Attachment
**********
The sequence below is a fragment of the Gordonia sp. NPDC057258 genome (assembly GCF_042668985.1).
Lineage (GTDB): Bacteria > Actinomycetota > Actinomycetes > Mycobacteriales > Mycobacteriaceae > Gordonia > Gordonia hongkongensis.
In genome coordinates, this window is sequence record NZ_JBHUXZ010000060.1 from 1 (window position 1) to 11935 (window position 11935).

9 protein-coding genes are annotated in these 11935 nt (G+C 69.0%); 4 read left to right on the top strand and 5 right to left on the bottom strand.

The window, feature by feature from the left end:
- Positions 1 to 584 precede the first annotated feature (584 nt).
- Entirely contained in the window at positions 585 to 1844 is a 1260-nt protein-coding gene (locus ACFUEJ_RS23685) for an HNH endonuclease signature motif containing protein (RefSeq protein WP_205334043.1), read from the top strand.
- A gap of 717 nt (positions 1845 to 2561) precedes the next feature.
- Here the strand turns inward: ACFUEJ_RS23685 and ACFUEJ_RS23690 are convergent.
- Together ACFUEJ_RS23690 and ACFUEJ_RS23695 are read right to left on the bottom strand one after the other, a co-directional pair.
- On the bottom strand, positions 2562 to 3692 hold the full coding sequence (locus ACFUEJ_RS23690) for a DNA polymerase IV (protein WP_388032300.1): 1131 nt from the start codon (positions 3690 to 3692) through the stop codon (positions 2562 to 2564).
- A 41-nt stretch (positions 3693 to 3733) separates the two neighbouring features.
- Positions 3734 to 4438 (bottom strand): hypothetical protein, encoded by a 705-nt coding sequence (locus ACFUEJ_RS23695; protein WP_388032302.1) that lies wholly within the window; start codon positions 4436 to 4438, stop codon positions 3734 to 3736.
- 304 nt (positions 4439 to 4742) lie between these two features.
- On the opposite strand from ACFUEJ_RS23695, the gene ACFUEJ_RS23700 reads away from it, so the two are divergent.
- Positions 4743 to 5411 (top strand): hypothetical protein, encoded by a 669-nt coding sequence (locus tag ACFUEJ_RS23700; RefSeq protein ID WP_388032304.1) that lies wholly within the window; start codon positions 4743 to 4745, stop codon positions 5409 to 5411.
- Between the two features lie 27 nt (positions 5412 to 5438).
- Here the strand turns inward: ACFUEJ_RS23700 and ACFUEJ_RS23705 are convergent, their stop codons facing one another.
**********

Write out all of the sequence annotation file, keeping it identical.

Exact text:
The sequence below is a fragment of the Gordonia sp. NPDC057258 genome (assembly GCF_042668985.1).
Lineage (GTDB): Bacteria > Actinomycetota > Actinomycetes > Mycobacteriales > Mycobacteriaceae > Gordonia > Gordonia hongkongensis.
In genome coordinates, this window is sequence record NZ_JBHUXZ010000060.1 from 1 (window position 1) to 11935 (window position 11935).

9 protein-coding genes are annotated in these 11935 nt (G+C 69.0%); 4 read left to right on the top strand and 5 right to left on the bottom strand.

The window, feature by feature from the left end:
- Positions 1 to 584 precede the first annotated feature (584 nt).
- Entirely contained in the window at positions 585 to 1844 is a 1260-nt protein-coding gene (locus ACFUEJ_RS23685) for an HNH endonuclease signature motif containing protein (RefSeq protein WP_205334043.1), read from the top strand.
- A gap of 717 nt (positions 1845 to 2561) precedes the next feature.
- Here the strand turns inward: ACFUEJ_RS23685 and ACFUEJ_RS23690 are convergent.
- Together ACFUEJ_RS23690 and ACFUEJ_RS23695 are read right to left on the bottom strand one after the other, a co-directional pair.
- On the bottom strand, positions 2562 to 3692 hold the full coding sequence (locus ACFUEJ_RS23690) for a DNA polymerase IV (protein WP_388032300.1): 1131 nt from the start codon (positions 3690 to 3692) through the stop codon (positions 2562 to 2564).
- A 41-nt stretch (positions 3693 to 3733) separates the two neighbouring features.
- Positions 3734 to 4438 (bottom strand): hypothetical protein, encoded by a 705-nt coding sequence (locus ACFUEJ_RS23695; protein WP_388032302.1) that lies wholly within the window; start codon positions 4436 to 4438, stop codon positions 3734 to 3736.
- 304 nt (positions 4439 to 4742) lie between these two features.
- On the opposite strand from ACFUEJ_RS23695, the gene ACFUEJ_RS23700 reads away from it, so the two are divergent.
- Positions 4743 to 5411 (top strand): hypothetical protein, encoded by a 669-nt coding sequence (locus tag ACFUEJ_RS23700; RefSeq protein ID WP_388032304.1) that lies wholly within the window; start codon positions 4743 to 4745, stop codon positions 5409 to 5411.
- Between the two features lie 27 nt (positions 5412 to 5438).
- Here the strand turns inward: ACFUEJ_RS23700 and ACFUEJ_RS23705 are convergent, their stop codons facing one another.